Susan Straight on Didion’s ‘true Californians’
Op-Ed: My people aren’t Joan Didion’s true Californians, and I have felt this so keenly
By Susan Straight
It could have been coincidence, or normal atmospheric conditions, that in the three weeks before Joan Didion’s death she was on my mind. The blustering Santa Ana winds she imbued with dread had littered the streets of Riverside with fallen palm fronds like thousands of lion tails.
In late November, I made an impetuous pilgrimage to a place Didion made famous in “Some Dreamers of the Golden Dream,” a place where my own roots run deep, because her essays formed me as a writer from the time I was 17 until even last week, from her prose to her derision to her elision of the kind of people I love here. Even my ability to make a lyrical, rhythmic sentence comes from studying her essays and fiction for decades, as countless writers said last week.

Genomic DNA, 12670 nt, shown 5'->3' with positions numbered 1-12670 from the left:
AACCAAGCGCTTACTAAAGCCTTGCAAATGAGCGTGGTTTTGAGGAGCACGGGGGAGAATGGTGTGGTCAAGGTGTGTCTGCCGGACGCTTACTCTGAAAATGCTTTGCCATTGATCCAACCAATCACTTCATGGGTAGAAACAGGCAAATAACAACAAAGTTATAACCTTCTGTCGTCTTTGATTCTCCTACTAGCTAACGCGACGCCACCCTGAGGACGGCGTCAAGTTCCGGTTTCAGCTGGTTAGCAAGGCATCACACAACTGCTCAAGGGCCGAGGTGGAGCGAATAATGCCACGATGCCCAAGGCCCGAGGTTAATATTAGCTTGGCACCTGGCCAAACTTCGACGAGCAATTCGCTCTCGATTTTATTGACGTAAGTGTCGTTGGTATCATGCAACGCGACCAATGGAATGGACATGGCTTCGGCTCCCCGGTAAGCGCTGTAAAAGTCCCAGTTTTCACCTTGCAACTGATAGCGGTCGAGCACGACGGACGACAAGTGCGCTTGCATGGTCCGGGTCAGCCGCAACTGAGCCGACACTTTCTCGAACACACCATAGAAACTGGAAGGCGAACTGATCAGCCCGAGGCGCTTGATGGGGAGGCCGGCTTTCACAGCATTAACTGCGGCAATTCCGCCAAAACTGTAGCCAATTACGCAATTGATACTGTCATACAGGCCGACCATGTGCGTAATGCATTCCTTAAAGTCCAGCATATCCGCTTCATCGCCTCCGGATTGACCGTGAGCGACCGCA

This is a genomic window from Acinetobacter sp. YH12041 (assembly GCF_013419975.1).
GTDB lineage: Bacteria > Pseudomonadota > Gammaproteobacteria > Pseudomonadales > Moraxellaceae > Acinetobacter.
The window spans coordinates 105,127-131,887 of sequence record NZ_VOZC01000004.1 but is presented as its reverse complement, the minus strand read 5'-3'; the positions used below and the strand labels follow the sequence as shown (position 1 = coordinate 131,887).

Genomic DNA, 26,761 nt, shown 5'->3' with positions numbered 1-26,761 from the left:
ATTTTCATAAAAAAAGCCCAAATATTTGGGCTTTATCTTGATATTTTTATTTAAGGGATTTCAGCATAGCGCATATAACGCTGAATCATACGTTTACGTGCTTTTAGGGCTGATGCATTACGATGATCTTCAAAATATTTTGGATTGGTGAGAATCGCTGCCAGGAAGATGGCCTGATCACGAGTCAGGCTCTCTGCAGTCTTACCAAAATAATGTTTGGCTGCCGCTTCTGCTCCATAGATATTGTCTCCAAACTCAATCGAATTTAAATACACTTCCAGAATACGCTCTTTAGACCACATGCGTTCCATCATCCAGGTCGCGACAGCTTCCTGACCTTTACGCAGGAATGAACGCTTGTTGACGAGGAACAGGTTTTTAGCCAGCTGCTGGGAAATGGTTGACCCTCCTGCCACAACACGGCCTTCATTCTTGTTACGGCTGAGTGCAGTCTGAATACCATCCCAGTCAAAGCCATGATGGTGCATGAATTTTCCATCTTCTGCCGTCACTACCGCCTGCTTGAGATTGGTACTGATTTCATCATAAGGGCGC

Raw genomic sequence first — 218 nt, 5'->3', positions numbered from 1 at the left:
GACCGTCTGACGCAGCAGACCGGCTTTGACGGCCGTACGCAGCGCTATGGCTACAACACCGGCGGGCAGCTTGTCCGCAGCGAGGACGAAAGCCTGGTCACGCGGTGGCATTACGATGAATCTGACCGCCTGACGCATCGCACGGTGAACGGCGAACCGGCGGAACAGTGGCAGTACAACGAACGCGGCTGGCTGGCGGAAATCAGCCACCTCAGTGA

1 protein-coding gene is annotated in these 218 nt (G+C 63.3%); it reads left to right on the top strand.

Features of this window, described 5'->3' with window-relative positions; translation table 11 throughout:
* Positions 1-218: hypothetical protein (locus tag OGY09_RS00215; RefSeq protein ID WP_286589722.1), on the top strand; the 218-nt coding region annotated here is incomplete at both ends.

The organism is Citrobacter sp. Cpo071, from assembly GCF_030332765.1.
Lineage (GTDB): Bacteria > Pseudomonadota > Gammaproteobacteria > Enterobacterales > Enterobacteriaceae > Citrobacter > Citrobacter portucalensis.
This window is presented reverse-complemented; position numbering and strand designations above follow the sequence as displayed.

With sentences like “a kind of people who imagined they might live among the talismanic fruit and prosper in the dry air” she cut us to the quick. She was a tiny badass — her sunglasses and cigarettes, her Stingray and freeways, her refusal to be anything less than a prescient storyteller. Read the full piece at the L.A. Times.
© Literary Affairs, 2005-2022. All Rights Reserved.